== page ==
Takkasila, Takkasīlā, Takkasilā: 4 definitions

Introduction

Introduction:

Takkasila means something in Buddhism, Pali, the history of ancient India. If you want to know the exact meaning, history, etymology or English translation of this term then check out the descriptions on this page. Add your comment or reference to a book if you want to contribute to this summary article.

In Buddhism

Theravada (major branch of Buddhism)

Source: Pali Kanon: Pali Proper Names

The capital of Gandhara. It is frequently mentioned as a centre of education, especially in the Jatakas. It is significant that it is never mentioned in the suttas, though, according to numerous Jataka stories, it was a great centre of learning from pre Buddhistic times. The Commentaries mention that in the Buddhas day, also, princes and other eminent men received their training at Takkasila. Pasenadi, king of Kosala, Mahali, chief of the Licchavis, and Bandhula, prince of the Mallas, were classmates in the university of Takkasila (DhA.i.337). Among others described as being students of Takkasila are Jivaka, Angulimala, Dhammapala of Avanti, Kanhadinna, Bharadvaja and Yasadatta (q.v.).

From Benares to Takkasila was a distance of two thousand yojanas (J.i.395), though we are told that sometimes the journey was accomplished in one day (J.ii.47). The road passed through thick jungle infested by robbers (DhA.iv.66). Takkasila was, however, a great centre of trade; people flocked to it from various parts of the country (MNid.i.154), not only from Benares, but also from Savatthi, from which city the road lay through Soreyya (DhA.i.326). In ancient times students came to the university from Lala (J.i.447), from the Kuru country (DhA.iv.88), from Magadha (J.v.161), and from the Sivi country (J.v.210).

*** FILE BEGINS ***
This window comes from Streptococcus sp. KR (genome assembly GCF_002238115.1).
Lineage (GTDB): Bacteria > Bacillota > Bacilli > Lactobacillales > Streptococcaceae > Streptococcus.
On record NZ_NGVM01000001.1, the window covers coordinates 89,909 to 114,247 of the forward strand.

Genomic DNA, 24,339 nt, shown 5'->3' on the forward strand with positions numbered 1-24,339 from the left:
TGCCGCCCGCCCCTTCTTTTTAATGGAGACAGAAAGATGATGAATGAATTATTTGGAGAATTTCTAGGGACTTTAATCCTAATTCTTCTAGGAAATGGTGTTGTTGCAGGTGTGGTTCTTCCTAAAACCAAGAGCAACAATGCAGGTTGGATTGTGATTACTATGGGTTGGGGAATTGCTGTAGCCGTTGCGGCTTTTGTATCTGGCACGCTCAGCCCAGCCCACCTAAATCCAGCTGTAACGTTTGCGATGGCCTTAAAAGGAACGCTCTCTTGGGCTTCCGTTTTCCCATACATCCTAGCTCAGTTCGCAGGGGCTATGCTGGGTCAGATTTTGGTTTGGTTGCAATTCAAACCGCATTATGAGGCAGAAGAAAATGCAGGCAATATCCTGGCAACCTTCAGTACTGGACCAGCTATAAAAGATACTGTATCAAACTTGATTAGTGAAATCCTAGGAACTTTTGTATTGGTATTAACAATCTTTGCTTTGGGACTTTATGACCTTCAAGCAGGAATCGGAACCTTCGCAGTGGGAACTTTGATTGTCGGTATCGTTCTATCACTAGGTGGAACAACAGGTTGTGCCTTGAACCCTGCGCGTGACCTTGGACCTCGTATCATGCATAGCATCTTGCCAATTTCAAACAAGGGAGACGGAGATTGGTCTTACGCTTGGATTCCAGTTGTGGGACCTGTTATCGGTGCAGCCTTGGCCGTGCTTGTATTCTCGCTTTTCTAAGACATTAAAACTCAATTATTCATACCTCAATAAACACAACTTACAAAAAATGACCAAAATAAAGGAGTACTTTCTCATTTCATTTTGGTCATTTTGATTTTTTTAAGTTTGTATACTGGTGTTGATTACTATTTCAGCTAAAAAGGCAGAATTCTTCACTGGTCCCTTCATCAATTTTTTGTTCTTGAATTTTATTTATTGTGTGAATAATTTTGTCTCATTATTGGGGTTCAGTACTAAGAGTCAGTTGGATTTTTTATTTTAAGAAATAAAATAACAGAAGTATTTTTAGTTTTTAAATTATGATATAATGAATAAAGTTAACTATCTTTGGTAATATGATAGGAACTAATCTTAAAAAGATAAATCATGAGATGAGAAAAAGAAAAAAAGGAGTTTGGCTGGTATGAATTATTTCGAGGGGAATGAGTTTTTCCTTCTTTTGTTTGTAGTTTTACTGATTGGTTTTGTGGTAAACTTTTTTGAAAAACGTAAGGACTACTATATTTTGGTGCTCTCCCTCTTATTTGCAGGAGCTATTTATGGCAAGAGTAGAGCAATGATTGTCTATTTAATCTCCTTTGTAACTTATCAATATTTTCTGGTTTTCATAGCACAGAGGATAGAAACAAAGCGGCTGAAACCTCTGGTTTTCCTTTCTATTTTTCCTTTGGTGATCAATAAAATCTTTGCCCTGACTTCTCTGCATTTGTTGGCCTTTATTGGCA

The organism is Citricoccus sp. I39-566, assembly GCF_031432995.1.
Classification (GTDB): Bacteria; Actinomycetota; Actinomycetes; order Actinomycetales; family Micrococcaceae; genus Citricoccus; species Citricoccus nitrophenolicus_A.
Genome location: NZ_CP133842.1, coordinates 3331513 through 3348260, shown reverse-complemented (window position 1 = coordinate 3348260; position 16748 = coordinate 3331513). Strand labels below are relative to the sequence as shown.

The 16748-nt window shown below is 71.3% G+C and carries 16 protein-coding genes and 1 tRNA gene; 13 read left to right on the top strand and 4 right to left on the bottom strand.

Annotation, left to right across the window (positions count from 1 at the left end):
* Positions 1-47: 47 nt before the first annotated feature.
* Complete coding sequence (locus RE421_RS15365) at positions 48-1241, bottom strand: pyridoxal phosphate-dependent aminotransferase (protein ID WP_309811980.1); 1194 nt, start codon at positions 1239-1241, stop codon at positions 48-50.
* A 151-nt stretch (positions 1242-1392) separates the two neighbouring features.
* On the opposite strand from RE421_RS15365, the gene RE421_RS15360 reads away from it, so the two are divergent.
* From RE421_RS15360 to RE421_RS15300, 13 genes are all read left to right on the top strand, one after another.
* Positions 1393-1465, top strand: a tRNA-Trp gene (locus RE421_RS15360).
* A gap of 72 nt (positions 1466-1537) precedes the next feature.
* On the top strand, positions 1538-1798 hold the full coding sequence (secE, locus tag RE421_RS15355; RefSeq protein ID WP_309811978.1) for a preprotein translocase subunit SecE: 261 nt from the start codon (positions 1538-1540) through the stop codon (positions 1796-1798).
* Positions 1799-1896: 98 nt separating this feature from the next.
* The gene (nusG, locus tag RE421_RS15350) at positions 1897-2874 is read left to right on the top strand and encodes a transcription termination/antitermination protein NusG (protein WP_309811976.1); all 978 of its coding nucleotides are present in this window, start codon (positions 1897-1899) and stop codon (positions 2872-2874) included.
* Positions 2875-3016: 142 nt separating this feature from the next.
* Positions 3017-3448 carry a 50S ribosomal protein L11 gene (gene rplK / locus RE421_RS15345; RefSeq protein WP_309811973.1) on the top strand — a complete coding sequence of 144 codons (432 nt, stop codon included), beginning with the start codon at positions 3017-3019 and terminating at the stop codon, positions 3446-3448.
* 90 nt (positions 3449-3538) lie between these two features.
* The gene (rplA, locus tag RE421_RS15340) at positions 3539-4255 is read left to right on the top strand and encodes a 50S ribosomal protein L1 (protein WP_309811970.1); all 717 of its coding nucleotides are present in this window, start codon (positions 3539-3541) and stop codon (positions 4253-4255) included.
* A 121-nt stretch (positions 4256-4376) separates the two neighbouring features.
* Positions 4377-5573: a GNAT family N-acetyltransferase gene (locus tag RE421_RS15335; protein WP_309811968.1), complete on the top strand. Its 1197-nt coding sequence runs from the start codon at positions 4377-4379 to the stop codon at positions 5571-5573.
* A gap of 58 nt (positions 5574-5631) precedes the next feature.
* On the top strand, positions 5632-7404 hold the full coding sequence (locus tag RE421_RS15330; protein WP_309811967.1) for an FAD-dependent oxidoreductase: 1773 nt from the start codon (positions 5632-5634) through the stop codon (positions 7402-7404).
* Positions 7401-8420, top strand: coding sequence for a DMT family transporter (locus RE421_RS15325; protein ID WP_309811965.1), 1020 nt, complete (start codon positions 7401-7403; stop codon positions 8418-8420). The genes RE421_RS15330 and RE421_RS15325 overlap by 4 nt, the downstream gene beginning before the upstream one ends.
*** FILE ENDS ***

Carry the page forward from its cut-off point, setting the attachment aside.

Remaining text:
The students in the university studied the three Vedas and the eighteen sciences (vijja) (J.i.159), which evidently included the science of archery (J.i.356; DhA.iv.66; also medicine and surgery, Vin.i.269f), the art of swordmanship (J.v.128), and elephant craft (hatthi sutta) (J.ii.47). Mention is also made of the study of magic, such as the Alambanamanta, for charming snakes (J.iv.457), and the Nidhiuddharanamanta, for recovering buried treasure (J.iii.116). The students were also taught the science of ritual (manta) (J.ii.200); but in this branch of learning Benares seems to have had a greater reputation, for we find students being sent there from Takkasila in order to learn the mantas (DhA.iii.445).

The students generally paid a fee to the teacher on admission, the usual amount being one thousand gold pieces. They waited on the teacher by day and were taught by him at night. The paying students were entitled to various privileges, and lived with the teacher as members of his family, enjoying his constant company. The students seem mostly to have done their own domestic work, leading a co operate life, gathering their own firewood and cooking their meals, though mention is made of servants, both male and female, helping in the various tasks (J.i.319).

Only brahmanas and khattiyas appear to have been eligible for admission to Takkasila (J.iv.391).

Discipline was evidently very rigorous, a breach of the rules being severely punished, irrespective of the status of the pupil,

context information

Theravāda is a major branch of Buddhism having the the Pali canon (tipitaka) as their canonical literature, which includes the vinaya-pitaka (monastic rules), the sutta-pitaka (Buddhist sermons) and the abhidhamma-pitaka (philosophy and psychology).